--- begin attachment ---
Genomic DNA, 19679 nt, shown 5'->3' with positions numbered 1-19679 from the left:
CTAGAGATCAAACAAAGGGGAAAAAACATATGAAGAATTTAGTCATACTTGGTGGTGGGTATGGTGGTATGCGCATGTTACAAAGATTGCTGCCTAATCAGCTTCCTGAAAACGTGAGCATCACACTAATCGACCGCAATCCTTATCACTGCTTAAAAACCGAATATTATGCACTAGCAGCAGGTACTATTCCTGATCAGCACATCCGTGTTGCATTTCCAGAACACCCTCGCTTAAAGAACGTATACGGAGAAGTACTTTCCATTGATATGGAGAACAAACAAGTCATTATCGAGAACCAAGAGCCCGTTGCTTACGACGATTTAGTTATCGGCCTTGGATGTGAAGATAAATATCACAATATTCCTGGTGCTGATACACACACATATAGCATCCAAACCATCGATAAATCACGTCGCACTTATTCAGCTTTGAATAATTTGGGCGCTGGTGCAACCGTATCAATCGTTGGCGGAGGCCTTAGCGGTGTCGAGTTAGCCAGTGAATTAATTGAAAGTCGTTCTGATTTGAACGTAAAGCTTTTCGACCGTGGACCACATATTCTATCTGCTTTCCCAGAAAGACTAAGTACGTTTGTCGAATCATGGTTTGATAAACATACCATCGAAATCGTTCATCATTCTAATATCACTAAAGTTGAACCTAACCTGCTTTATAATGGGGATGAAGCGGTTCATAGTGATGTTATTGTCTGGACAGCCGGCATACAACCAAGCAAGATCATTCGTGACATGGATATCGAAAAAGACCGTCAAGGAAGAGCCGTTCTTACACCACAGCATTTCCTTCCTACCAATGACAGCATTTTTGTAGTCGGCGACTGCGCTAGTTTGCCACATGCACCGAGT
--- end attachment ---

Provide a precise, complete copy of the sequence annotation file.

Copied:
Genomic DNA, 19679 nt, shown 5'->3' with positions numbered 1-19679 from the left:
CTAGAGATCAAACAAAGGGGAAAAAACATATGAAGAATTTAGTCATACTTGGTGGTGGGTATGGTGGTATGCGCATGTTACAAAGATTGCTGCCTAATCAGCTTCCTGAAAACGTGAGCATCACACTAATCGACCGCAATCCTTATCACTGCTTAAAAACCGAATATTATGCACTAGCAGCAGGTACTATTCCTGATCAGCACATCCGTGTTGCATTTCCAGAACACCCTCGCTTAAAGAACGTATACGGAGAAGTACTTTCCATTGATATGGAGAACAAACAAGTCATTATCGAGAACCAAGAGCCCGTTGCTTACGACGATTTAGTTATCGGCCTTGGATGTGAAGATAAATATCACAATATTCCTGGTGCTGATACACACACATATAGCATCCAAACCATCGATAAATCACGTCGCACTTATTCAGCTTTGAATAATTTGGGCGCTGGTGCAACCGTATCAATCGTTGGCGGAGGCCTTAGCGGTGTCGAGTTAGCCAGTGAATTAATTGAAAGTCGTTCTGATTTGAACGTAAAGCTTTTCGACCGTGGACCACATATTCTATCTGCTTTCCCAGAAAGACTAAGTACGTTTGTCGAATCATGGTTTGATAAACATACCATCGAAATCGTTCATCATTCTAATATCACTAAAGTTGAACCTAACCTGCTTTATAATGGGGATGAAGCGGTTCATAGTGATGTTATTGTCTGGACAGCCGGCATACAACCAAGCAAGATCATTCGTGACATGGATATCGAAAAAGACCGTCAAGGAAGAGCCGTTCTTACACCACAGCATTTCCTTCCTACCAATGACAGCATTTTTGTAGTCGGCGACTGCGCTAGTTTGCCACATGCACCGAGT